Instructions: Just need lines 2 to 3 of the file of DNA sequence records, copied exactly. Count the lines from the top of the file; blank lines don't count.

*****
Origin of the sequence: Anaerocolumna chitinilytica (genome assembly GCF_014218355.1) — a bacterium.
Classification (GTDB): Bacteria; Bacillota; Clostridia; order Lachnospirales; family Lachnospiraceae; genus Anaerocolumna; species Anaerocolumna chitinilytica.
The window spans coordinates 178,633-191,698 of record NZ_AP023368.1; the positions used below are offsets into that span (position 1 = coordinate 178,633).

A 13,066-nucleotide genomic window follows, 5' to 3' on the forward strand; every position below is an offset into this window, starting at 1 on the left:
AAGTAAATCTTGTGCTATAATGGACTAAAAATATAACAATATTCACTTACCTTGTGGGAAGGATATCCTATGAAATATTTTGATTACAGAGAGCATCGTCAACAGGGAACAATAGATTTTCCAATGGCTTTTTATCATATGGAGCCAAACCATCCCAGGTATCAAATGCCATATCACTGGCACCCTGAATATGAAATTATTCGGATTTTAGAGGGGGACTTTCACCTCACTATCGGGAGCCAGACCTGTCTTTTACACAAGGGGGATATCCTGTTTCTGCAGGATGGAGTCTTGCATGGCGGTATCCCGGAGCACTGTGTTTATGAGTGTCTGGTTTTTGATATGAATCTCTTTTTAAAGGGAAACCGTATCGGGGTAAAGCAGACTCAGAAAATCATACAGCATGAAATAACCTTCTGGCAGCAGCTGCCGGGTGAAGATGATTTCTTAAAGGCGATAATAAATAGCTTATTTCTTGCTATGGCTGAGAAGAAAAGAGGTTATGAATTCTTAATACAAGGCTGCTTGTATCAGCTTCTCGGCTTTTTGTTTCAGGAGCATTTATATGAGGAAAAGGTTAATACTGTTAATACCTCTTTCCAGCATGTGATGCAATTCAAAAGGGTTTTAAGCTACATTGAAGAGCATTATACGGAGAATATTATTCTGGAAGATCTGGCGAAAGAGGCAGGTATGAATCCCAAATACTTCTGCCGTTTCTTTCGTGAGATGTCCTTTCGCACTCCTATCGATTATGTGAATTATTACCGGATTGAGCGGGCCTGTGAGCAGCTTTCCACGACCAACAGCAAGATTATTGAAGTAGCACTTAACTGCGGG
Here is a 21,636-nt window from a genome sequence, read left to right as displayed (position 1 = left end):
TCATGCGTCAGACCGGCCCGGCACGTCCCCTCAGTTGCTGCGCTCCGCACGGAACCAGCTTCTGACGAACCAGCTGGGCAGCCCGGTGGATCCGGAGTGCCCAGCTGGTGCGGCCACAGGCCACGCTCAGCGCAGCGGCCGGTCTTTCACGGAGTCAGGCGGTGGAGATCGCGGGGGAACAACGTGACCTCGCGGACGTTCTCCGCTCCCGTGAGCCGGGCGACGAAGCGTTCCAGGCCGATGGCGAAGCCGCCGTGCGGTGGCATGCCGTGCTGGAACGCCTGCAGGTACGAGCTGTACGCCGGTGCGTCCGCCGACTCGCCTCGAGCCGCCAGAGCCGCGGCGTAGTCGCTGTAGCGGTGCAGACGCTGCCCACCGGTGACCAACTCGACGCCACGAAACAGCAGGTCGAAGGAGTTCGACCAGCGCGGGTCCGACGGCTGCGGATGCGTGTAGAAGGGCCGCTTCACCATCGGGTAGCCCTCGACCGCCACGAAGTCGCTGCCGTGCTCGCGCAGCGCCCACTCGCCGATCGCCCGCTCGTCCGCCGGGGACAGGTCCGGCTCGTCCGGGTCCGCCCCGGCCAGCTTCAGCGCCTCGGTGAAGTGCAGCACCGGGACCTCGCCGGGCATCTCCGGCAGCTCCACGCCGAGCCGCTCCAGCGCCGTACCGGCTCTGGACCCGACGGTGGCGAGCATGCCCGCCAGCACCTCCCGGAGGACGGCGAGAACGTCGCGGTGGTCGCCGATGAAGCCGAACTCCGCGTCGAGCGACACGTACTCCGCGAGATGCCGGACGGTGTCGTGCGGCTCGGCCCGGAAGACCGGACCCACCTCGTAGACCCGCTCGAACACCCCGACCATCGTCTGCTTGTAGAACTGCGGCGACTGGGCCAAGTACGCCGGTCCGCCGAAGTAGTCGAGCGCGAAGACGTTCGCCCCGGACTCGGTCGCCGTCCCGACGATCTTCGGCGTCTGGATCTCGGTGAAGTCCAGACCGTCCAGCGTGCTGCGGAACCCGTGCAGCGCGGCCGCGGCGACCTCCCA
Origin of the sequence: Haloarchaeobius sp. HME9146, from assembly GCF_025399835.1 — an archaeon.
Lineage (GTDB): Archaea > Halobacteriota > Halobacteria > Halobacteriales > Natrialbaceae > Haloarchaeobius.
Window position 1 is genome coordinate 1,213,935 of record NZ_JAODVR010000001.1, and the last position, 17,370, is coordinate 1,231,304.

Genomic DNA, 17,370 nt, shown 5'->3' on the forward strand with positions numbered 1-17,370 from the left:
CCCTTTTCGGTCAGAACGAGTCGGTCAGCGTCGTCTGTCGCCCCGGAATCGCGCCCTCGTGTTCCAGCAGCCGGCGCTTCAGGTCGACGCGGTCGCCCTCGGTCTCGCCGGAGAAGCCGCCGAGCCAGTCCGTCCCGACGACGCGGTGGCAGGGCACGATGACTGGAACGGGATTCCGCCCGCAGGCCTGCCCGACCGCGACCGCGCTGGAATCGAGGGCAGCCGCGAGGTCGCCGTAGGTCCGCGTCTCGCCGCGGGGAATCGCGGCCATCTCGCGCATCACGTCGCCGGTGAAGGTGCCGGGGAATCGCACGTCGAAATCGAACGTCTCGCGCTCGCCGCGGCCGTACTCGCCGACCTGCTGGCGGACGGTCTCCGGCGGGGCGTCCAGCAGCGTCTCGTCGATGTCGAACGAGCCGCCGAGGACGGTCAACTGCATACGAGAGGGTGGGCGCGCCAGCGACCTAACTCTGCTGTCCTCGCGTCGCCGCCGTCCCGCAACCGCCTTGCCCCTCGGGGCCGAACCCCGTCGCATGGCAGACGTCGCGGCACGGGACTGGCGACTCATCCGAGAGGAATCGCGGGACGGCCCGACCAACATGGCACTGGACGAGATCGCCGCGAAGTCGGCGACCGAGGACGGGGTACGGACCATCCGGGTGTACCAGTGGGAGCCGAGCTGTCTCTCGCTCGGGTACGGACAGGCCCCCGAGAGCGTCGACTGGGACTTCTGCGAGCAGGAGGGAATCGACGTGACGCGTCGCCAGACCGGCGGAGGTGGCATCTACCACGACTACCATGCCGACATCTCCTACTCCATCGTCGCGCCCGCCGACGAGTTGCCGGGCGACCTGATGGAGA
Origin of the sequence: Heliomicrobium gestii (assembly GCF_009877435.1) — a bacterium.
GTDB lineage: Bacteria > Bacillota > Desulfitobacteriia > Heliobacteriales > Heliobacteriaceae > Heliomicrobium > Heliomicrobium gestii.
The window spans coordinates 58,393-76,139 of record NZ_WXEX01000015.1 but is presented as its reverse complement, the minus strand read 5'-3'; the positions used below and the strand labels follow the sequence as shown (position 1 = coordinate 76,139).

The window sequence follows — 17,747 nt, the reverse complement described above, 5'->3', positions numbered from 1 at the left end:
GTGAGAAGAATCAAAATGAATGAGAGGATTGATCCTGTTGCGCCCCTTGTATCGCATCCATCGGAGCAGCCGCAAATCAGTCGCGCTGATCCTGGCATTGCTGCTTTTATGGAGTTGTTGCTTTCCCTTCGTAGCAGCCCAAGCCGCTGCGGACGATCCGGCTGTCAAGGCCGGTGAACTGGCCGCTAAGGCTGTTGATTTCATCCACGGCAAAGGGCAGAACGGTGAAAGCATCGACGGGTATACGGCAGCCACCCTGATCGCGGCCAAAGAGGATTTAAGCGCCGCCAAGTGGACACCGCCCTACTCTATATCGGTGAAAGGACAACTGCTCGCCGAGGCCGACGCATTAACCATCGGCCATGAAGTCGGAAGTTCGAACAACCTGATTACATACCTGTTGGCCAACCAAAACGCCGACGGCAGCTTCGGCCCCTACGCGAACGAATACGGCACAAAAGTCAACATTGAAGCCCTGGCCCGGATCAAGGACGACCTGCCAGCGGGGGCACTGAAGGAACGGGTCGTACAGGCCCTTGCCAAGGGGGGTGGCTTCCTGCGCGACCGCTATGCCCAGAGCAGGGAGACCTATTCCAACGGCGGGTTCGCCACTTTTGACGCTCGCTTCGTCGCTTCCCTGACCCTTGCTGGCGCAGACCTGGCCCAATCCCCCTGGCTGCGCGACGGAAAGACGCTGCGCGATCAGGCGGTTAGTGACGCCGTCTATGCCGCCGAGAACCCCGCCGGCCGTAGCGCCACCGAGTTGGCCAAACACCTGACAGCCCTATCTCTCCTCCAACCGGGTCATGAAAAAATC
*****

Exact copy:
Classification (GTDB): Bacteria; Bacillota; Clostridia; order Lachnospirales; family Lachnospiraceae; genus Anaerocolumna; species Anaerocolumna chitinilytica.
The window spans coordinates 178,633-191,698 of record NZ_AP023368.1; the positions used below are offsets into that span (position 1 = coordinate 178,633).